Pentax K-3 II review

It's tough, fast and powerful, and Pentax's new DSLR is aimed at adventurers

Pentax K-3 II

Why you can trust TechRadar We spend hours testing every product or service we review, so you can be sure you’re buying the best. Find out more about how we test.

We chose two rival cameras to the Pentax K-3 II to see how it measured up in our lab tests: the Canon EOS 760D and the Nikon D7200. We also ran our tests with the K-3 II's Pixel Shift mode in operation to see what impact this had on the results.

We've carried out lab tests on the Pentax K-3 II across its full ISO range for resolution, noise (including signal to noise ratio) and dynamic range. We test the JPEGs shot by the camera, but we also check the performance with raw files. Most enthusiasts and pros prefer to shoot raw, and the results can often be quite different.

Resolution charts

We test camera resolution using an industry-standard ISO test chart that allows precise visual comparisons. This gives us numerical values for resolution in line widths/picture height, and you can see how the Pentax K-3 II compares with its rivals in the charts below.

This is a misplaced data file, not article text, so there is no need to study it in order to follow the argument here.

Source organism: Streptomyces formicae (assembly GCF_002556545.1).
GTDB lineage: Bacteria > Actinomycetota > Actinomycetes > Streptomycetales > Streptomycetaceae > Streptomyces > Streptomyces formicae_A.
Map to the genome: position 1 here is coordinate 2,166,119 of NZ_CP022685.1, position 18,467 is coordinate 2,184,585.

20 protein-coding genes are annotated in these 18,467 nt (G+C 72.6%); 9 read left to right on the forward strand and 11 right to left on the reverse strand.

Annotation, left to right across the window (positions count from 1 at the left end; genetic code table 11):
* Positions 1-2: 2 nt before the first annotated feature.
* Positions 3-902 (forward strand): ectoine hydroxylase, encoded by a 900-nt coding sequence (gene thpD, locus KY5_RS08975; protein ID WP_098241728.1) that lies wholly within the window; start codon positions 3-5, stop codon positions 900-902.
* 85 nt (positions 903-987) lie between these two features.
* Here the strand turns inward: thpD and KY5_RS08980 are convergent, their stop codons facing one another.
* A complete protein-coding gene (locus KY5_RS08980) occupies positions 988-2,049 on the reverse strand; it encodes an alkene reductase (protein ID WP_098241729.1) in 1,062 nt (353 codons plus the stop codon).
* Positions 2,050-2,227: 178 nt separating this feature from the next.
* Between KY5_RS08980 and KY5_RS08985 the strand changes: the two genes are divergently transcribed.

Pentax K-3 II review

JPEG resolution analysis: The K-3 II's JPEG resolution lies somewhere between the Canon 760D and the Nikon D7200, but in Pixel Shift Resolution mode it got much closer to the Nikon's figures. Bear in mind, though, that this mode is primarily to improve the colour information, so any increase in definition is a bonus.

Pentax K-3 II review

Raw (converted to TIFF) resolution analysis: When shooting raw files the Pentax K-3 II can largely match the Nikon D7200's resolution, and Pixel Shift Resolution mode again delivers a slight resolution boost. Good as it is, the Canon 760D's resolution doesn't quite keep up, especially at mid-to-high ISO settings.

Amy Davies

Amy has been writing about cameras, photography and associated tech since 2009. Amy was once part of the photography testing team for Future Publishing working across TechRadar, Digital Camera, PhotoPlus, N Photo and Photography Week. For her photography, she has won awards and has been exhibited. She often partakes in unusual projects - including one intense year where she used a different camera every single day. Amy is currently the Features Editor at Amateur Photographer magazine, and in her increasingly little spare time works across a number of high-profile publications including Wired, Stuff, Digital Camera World, Expert Reviews, and just a little off-tangent, PetsRadar.